otherwise his position is quite depressing.} 27. Qa4 Qg6 28. Nd2 Rbd8 29. Rxc6
$1 {This exchange sacrifice is very typical for these pawn structures. Black's
pawn structure is completely messed up.} bxc6 30. Rxc6 Re6 31. Rc4 (31. Rxc7 $6
{would allow} Rxd2 32. Bxd2 Qxe4+ 33. Kh2 Qxe2 34. Be3 {when Black obtains
unnecessary counterplay.}) 31... h5 32. Nf3 Be7 33. Nd2 g4 34. h4 Bf8 35. Qc2
c6 36. Nf1 Red6 37. Bg5 R8d7 38. Be3 Re6 39. Rc3 Rd8 40. Nd2 Bg7 41. Rc5 {The
time control has been reached and White is probably winning - Black's pawns
are as weak as ever and the knight is just as good as a rook here.} Bf8 42. Ra5
c5 43. bxc5 Rc6 44. Ra4 Qe6 45. Rc4 Rc7 46. Nb3 Qc6 47. a4 Rb8 48. Qc3 Qe6 49.
Nc1 Rb2 50. Qxb2 Qxc4 51. Qxe5 Rc6 52. Qd5 Qxa4 53. Nd3 Re6 54. Bd4 Bg7 55. e5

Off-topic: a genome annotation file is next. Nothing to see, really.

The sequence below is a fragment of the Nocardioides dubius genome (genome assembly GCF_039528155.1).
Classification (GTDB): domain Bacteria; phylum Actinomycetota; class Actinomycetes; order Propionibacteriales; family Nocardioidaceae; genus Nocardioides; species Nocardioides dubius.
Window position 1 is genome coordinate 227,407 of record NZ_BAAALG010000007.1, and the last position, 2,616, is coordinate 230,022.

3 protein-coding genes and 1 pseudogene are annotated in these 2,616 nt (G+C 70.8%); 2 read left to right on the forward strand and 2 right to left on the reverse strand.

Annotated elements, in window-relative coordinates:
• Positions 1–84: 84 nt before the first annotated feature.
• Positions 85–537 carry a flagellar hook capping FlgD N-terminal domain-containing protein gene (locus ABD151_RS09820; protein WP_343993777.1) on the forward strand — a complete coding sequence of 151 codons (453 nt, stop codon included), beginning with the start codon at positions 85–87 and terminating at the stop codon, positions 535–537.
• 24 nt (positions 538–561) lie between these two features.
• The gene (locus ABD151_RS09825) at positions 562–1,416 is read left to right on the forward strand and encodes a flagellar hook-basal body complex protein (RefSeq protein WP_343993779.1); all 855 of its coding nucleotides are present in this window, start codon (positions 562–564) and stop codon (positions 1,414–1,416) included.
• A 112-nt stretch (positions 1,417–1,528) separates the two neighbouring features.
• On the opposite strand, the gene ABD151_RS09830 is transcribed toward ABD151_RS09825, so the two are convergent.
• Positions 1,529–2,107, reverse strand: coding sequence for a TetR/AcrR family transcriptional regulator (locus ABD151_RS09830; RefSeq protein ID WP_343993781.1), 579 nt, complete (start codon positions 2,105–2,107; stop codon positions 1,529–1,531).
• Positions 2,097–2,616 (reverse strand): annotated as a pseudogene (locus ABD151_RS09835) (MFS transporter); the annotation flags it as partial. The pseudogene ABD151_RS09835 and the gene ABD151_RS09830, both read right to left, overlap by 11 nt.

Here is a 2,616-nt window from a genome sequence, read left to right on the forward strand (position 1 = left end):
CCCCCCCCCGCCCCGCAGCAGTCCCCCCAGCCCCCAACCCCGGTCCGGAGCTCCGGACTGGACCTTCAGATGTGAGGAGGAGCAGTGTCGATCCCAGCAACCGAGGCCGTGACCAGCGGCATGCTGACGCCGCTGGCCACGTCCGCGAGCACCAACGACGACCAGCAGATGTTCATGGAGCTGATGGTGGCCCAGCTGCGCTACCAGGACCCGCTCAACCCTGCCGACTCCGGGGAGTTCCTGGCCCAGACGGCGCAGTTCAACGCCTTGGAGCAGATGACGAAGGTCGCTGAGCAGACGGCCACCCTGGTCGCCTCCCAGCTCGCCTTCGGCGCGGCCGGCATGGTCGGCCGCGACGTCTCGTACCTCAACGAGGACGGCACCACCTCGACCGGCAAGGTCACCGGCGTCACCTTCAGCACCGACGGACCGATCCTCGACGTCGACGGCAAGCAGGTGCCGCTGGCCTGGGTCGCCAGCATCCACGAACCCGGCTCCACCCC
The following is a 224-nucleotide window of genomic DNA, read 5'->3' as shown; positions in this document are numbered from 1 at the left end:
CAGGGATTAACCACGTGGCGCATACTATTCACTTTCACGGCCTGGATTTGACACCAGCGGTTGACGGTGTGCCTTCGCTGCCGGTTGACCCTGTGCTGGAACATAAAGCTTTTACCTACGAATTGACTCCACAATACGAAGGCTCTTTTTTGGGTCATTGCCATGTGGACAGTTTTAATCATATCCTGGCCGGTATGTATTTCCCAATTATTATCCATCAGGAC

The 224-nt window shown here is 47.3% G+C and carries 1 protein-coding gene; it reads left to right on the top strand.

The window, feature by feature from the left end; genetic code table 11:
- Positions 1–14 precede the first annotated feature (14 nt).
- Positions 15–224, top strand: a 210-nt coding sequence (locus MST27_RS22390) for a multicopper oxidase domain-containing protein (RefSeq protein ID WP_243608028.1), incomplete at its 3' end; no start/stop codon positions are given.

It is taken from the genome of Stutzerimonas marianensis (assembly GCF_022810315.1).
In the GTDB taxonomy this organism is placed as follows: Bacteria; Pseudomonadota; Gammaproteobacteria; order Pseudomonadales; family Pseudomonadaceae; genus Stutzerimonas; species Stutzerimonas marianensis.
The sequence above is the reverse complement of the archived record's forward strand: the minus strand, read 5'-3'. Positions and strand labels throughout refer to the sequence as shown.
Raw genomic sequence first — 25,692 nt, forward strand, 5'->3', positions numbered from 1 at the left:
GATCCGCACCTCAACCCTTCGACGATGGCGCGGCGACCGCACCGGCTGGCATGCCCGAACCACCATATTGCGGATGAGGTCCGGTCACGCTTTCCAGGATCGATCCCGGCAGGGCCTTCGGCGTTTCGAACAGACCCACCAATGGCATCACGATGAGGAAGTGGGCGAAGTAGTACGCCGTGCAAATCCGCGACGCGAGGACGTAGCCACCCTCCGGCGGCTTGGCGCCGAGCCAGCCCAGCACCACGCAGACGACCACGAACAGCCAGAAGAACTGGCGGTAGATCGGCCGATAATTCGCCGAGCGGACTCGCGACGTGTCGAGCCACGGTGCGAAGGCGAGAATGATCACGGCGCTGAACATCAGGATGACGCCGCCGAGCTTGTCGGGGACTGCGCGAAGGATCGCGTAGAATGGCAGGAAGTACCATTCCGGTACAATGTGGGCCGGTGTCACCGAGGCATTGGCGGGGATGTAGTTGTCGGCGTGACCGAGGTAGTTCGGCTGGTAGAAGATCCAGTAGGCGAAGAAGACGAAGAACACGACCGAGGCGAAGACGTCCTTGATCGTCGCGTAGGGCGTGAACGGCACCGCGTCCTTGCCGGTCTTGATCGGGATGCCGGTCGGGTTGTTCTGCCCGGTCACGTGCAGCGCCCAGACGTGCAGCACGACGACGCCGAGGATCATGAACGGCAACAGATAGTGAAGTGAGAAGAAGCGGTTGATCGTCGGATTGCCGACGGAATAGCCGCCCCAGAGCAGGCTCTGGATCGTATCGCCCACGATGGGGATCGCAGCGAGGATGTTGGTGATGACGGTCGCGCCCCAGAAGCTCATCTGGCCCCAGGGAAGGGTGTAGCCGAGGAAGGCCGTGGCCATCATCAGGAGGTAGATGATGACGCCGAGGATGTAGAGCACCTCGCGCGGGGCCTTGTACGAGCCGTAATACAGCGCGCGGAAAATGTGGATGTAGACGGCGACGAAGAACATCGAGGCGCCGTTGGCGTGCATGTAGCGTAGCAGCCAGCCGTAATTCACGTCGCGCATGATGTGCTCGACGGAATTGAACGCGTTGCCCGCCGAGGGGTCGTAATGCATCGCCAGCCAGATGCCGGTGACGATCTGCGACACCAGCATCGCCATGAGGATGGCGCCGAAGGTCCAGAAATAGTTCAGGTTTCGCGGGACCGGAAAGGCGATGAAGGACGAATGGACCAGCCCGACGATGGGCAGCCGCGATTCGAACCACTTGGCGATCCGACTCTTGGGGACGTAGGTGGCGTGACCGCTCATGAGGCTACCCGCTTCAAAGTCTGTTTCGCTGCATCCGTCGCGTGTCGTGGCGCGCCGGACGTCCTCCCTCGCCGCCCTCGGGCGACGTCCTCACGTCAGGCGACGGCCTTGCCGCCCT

Bh6 56. Nf4 Bxf4 57. gxf4 Qc2 {Black might seem to be getting enough
counterplay, but Grischuk has calculated everything accurately.} 58. e4 $1 Qd1
59. f5 Re8 60. e6 Qf3+ 61. Kg1 {That's the end of Black's attack, who resigned
here. An off-day for Mamedyarov, though he came back very strongly in the next
few rounds!} 1-0
[Event "FIDE GP Beijing"]
[Date "2013.07.10"]
[White "Karjakin, Sergey"] [WhiteElo "2776"]
[Black "Mamedyarov, S."]  [BlackElo "2761"]
[Result "0-1"]
[Annotator "Illingworth,Max"]

{You might be wondering what happened to Karjakin - unfortunately after his
splendid start he lost three games in a row and fell out of the running for a
top place. This gave Mamedyarov and Grischuk the opportunity to reach the top
of the crosstable.} 1. e4 e5 2. Nf3 Nf6 3. Nxe5 d6 4. Nf3 Nxe4 5. Nc3 Nxc3 6.
dxc3 Be7 7. Be3 Nc6 8. Qd2 Be6 9. O-O-O Qd7 10. Kb1 h6 11. h3 a6 {It's very
unusual for Black to delay castling for so long in this opening, but I can
sympathise with this approach as I like to delay castling for as long as
possible in my games as well!} 12. g4 h5 $1 13. gxh5 (13. Bg2 hxg4 14. hxg4
O-O-O {is also very solid for Black - notice how g4 looks a bit out of place
now Black has castled queenside. White would have preferred to play Bb5 and